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Nope, it’s Not Too Early: Essay Writing Prep & Practice


Most students I work with apply for college from early fall until early January. But I don’t necessarily recommend waiting until fall to start thinking about one of the most important assignments of your life: writing your college essay applications.


As a high school junior, you should start working on your practice essays in spring and early summer to ensure you have time to tell a compelling story about what makes you unique and the value you’ll bring to your future alma mater.


So, what can you do now to prepare for summer or fall, when you’ll need to write your essays for real?


Get familiar with the Common App: The Common Application, or Common App, is accepted by more than 900 schools, which may include your dream school. This year’s Common App doesn’t open until August 1 but reviewing the 2021-2022 Common App can give you a sense of the types of prompts you’ll see when you write your essays.


Brush up on your writing basics: Before you put pen to paper, it can be helpful to do a quick review of writing best practices. It might sound nerdy but checking out a book like the famous guide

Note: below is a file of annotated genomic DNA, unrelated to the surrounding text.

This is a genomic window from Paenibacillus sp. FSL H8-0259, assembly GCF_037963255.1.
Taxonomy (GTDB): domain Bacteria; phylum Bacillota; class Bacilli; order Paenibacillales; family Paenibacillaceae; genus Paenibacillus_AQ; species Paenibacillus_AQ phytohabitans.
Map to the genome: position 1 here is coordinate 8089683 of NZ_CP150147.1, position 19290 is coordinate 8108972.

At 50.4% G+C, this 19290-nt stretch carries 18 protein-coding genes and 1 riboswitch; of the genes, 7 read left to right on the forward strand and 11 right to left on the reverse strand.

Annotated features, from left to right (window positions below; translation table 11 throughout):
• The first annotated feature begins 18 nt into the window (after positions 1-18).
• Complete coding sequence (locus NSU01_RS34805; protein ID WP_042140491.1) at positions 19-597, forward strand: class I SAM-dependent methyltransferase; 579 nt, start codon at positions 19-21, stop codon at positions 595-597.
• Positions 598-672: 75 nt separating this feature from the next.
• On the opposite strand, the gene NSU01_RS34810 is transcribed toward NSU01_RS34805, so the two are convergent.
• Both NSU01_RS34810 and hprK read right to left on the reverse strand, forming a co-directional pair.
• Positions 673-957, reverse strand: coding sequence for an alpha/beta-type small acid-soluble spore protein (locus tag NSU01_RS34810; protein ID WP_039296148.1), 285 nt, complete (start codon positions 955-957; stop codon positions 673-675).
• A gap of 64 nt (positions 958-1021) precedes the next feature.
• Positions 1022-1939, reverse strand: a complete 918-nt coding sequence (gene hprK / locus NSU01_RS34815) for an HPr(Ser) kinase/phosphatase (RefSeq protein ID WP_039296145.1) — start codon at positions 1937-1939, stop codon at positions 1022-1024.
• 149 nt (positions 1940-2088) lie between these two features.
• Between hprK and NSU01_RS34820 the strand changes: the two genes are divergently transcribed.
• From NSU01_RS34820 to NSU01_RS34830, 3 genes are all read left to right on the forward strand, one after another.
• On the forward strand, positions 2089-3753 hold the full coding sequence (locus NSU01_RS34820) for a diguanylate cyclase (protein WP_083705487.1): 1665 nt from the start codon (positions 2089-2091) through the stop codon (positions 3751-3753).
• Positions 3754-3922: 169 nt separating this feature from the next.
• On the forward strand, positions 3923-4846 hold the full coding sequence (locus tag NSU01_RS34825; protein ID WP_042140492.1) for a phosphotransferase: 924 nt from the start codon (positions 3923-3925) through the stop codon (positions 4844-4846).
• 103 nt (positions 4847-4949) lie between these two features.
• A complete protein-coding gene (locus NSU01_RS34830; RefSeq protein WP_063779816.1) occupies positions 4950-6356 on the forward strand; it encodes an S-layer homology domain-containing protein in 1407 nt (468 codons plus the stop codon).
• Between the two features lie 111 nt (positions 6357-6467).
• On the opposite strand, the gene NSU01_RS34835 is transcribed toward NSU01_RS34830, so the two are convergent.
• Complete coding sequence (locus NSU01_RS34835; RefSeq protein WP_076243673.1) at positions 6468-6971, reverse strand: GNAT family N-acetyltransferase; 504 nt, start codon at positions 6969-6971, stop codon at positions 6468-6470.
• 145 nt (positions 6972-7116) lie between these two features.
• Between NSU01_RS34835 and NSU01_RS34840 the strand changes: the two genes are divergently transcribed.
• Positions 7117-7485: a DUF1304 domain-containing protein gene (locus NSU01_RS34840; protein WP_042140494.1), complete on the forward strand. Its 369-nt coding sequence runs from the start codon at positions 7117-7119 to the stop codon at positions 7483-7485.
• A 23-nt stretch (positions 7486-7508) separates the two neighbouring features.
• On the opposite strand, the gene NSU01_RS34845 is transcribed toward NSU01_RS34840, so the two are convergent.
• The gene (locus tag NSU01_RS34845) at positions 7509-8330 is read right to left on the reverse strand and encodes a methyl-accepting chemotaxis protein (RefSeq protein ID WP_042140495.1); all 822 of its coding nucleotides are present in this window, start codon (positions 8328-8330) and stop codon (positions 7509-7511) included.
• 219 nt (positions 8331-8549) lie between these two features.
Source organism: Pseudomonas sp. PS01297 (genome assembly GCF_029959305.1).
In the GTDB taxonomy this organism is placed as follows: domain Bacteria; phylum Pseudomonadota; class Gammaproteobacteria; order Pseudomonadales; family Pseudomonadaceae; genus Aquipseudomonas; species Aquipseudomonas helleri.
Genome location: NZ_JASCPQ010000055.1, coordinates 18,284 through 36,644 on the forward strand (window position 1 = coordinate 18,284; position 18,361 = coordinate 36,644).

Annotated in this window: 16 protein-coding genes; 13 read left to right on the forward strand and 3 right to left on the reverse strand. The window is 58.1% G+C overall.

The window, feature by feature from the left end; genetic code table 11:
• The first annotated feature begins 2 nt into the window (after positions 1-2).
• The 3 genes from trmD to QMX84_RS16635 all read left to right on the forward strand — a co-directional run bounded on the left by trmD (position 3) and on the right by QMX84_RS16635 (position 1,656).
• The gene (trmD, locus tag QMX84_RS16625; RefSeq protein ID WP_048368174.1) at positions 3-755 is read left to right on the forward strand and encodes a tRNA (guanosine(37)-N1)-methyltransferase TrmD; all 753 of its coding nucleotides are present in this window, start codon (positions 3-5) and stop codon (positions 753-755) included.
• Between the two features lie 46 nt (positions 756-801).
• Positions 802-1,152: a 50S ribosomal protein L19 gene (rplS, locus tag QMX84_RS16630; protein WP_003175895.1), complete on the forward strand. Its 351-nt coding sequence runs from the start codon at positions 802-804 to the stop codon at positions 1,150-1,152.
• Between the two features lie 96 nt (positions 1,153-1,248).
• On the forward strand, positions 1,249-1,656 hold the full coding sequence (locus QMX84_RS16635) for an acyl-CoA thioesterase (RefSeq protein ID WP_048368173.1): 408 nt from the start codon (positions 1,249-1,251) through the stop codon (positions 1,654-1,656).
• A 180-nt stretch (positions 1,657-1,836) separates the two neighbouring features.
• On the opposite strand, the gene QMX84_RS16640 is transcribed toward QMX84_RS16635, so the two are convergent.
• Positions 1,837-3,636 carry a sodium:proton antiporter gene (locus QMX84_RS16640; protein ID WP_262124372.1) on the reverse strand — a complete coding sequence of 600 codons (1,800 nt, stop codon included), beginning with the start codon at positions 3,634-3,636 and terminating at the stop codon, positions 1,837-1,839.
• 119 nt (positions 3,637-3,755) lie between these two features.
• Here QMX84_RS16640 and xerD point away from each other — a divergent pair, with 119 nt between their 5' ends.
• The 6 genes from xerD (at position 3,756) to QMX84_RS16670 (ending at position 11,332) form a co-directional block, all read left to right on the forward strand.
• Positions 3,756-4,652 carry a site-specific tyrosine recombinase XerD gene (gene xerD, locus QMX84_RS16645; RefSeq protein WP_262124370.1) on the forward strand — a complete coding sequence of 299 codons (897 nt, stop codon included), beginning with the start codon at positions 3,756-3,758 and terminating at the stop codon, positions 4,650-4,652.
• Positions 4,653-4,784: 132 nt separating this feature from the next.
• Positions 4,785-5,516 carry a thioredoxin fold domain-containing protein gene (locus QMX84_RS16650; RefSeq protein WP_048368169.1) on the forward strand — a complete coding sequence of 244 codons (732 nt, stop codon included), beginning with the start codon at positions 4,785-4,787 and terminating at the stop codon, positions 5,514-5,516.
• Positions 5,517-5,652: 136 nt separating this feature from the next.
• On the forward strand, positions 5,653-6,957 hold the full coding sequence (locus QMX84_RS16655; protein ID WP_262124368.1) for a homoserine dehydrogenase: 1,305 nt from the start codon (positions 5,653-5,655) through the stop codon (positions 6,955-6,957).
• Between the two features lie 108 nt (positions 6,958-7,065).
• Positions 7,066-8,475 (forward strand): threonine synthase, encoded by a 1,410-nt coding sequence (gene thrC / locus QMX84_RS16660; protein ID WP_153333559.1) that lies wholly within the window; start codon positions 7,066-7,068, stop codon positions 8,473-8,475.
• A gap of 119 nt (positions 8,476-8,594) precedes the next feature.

The Elements of Style (AKA “Strunk and White”); Eats, Shoots & Leaves; Woe Is I; or another grammar guide can help you ensure you’re getting the fundamentals right when it’s time to write.


Take a swing at a practice essay: Consider the options available to you and the one that will result in the best story – one that allows you to highlight a lesson you learned, the strength of your character, your ability to lead, or another quality that will resonate with the reviewer. Find themes and trends in your academic, personal, and community spheres that you can use to tell a rich story.


Ask for feedback: It’s next to impossible to write about yourself without at least a couple of blind spots. That’s why it’s important to get feedback. You’ll ensure you’re not missing anything and get more valuable perspective on the way you’re coming across when you share your story.


Take the opportunity to identify and address gaps: Admissions counselors love well-rounded applicants who have good academics, community involvement, and extracurricular activities. If you’re a little light on community involvement or extracurriculars, now’s the time to consider how you can fill these gaps so you’ll have a better, fuller story to tell.


If it’s all seeming a little too daunting—or if you’re interested in getting that essential feedback from a pro—check out the services I offer, and reach out to me for a no-pressure free chat about how I can support your needs.


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